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Sunday, February 26, 2017

The Importance of Word Choice



Have you every read a short story or a book that felt off? The story itself was good but something just didn’t feel right. There is a good chance that it was poor word choice that was throwing you off.

The way I see it, one of the most important things a writer can focus on is word choice. Especially when it comes to dialog. Dialog can make or break a story. As a writer I need to know when to have a character say “hello” versus having a character say “hey.” I need to know the connotation behind words, particularly if I am writing a period piece or a story taking place in a certain country (if the story takes place in the US but a character had just moved there from London, it would be a smart choice to have the character use British slang versus having them use American slang.) 

Along with good word choice, I find that my favorite writers aren’t afraid to use “colorful” language. They use cuss words and content appropriate slang. It’s kind of sad that I feel the need to mention this, but Americans are extremely weird when it comes to language. The word “fuck” will have some of them up in arms and they will act like you’re obscene idiot for using the word, but they have no problem watching something extremely violent as long the language isn’t too filthy (PG-13 movies.)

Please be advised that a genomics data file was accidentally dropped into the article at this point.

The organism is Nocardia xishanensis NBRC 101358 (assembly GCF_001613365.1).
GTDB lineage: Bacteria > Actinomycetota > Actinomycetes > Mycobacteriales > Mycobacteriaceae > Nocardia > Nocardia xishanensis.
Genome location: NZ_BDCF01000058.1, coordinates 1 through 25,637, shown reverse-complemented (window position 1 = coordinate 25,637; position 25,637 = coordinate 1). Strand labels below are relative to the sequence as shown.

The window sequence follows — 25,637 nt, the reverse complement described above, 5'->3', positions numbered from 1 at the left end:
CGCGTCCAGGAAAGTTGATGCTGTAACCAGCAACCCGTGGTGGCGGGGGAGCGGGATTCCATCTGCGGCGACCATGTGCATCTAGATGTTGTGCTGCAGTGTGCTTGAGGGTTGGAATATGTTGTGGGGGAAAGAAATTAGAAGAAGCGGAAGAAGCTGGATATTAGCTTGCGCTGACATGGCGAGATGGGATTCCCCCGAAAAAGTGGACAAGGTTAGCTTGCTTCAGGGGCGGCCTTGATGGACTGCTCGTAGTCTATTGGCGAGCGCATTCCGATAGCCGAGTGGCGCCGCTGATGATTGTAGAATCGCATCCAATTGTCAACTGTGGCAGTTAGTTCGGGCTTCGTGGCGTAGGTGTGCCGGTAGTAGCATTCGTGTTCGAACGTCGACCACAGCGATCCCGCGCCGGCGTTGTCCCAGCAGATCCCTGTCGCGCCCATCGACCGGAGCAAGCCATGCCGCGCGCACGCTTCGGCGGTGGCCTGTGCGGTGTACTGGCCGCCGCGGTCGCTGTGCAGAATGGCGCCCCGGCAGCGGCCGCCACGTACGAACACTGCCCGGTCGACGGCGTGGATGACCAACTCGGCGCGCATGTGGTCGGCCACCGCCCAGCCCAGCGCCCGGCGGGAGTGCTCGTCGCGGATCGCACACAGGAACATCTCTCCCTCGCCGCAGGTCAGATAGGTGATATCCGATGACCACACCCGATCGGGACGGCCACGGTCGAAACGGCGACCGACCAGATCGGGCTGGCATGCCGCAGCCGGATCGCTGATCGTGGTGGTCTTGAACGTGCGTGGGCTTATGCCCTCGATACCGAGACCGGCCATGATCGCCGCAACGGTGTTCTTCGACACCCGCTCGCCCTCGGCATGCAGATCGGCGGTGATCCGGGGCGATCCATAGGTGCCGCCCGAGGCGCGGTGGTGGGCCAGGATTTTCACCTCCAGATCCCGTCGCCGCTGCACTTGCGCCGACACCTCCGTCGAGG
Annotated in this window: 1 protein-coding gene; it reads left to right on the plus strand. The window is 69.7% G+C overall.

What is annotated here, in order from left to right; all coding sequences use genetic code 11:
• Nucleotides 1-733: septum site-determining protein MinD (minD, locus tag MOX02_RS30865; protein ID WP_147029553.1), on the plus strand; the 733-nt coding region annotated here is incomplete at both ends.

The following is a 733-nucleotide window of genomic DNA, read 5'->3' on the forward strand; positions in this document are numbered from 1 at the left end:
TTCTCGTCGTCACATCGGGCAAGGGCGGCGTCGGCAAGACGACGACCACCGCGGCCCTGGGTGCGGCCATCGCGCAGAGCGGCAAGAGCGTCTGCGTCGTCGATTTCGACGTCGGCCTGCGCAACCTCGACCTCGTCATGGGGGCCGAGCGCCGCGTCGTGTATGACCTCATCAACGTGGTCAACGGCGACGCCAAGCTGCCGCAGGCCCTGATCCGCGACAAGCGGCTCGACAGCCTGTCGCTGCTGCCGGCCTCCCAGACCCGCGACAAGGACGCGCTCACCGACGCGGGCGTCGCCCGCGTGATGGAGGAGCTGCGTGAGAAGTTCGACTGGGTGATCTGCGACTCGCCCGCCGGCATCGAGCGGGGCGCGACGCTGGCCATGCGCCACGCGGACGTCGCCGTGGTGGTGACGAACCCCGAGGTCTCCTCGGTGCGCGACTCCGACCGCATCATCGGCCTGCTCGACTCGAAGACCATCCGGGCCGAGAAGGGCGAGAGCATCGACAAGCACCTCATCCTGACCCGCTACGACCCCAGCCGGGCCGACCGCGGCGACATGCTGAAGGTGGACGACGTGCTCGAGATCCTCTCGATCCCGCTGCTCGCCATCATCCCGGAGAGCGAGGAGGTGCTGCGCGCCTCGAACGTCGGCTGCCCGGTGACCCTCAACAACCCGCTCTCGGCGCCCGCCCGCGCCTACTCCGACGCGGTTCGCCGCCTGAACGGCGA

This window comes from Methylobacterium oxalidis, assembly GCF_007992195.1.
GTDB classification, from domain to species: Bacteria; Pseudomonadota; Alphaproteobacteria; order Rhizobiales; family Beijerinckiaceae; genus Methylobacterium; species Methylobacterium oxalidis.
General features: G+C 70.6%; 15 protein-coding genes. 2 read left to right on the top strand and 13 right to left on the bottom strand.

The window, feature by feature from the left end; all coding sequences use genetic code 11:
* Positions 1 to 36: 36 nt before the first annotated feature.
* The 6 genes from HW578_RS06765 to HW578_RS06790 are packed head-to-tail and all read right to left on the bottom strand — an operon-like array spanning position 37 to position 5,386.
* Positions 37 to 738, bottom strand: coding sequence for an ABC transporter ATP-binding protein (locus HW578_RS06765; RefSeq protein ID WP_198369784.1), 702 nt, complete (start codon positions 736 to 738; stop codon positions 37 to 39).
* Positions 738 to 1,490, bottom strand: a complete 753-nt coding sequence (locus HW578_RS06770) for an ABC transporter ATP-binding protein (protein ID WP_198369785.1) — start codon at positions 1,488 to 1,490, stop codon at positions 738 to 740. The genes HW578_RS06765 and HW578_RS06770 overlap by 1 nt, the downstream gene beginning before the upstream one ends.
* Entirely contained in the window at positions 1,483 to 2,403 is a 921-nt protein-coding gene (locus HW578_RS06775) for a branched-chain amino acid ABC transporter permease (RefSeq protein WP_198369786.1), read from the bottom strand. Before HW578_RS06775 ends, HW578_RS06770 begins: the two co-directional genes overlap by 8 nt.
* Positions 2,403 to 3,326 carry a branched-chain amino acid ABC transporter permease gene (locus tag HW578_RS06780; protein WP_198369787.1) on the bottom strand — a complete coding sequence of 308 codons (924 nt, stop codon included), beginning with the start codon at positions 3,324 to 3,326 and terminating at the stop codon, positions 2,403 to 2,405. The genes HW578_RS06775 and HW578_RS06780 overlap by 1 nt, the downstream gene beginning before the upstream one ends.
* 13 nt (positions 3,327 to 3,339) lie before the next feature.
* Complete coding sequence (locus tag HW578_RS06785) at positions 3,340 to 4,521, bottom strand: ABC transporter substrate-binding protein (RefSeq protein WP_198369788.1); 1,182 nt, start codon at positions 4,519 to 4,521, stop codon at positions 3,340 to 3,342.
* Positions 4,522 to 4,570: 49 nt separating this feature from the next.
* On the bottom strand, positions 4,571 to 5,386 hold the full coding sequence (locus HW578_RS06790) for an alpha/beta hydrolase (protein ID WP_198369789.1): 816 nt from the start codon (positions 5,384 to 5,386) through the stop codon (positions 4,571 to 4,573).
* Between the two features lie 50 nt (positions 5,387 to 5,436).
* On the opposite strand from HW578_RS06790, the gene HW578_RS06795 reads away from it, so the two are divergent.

Why is using colorful language important to me? Because it makes your characters easier to relate to. Think about Fifty Shades of Grey, it’s hard for to me to take it seriously because of the language that the characters use, whether in dialog or their head. The main protagonist is 22 and calls her vagina “my sex.” She says “holy crap” and “double crap” way more than most adult women do. The only Latino in the books says “dios mios” almost every time he appears. (Basically, you should read Fifty Shades of Grey as “what not to do” example.) It’s all good to have a character who has a tagline, but to have them repeat the same words over and over feels cheap and lazy.

So, when you’re writing your next story or editing your current story, please look at your choice of words. Did you make sure the language made sense? Did you make productive choices? If a sentence doesn’t sound right, try changing a word or two and see if that helps.

I hope this helps you in your writing. Please let me know if you have any word choice tips or advice!


Next week’s blog will discuss getting a job that allows you to use your degree. I would like to give a shout out to my great friend, Lori, for the idea!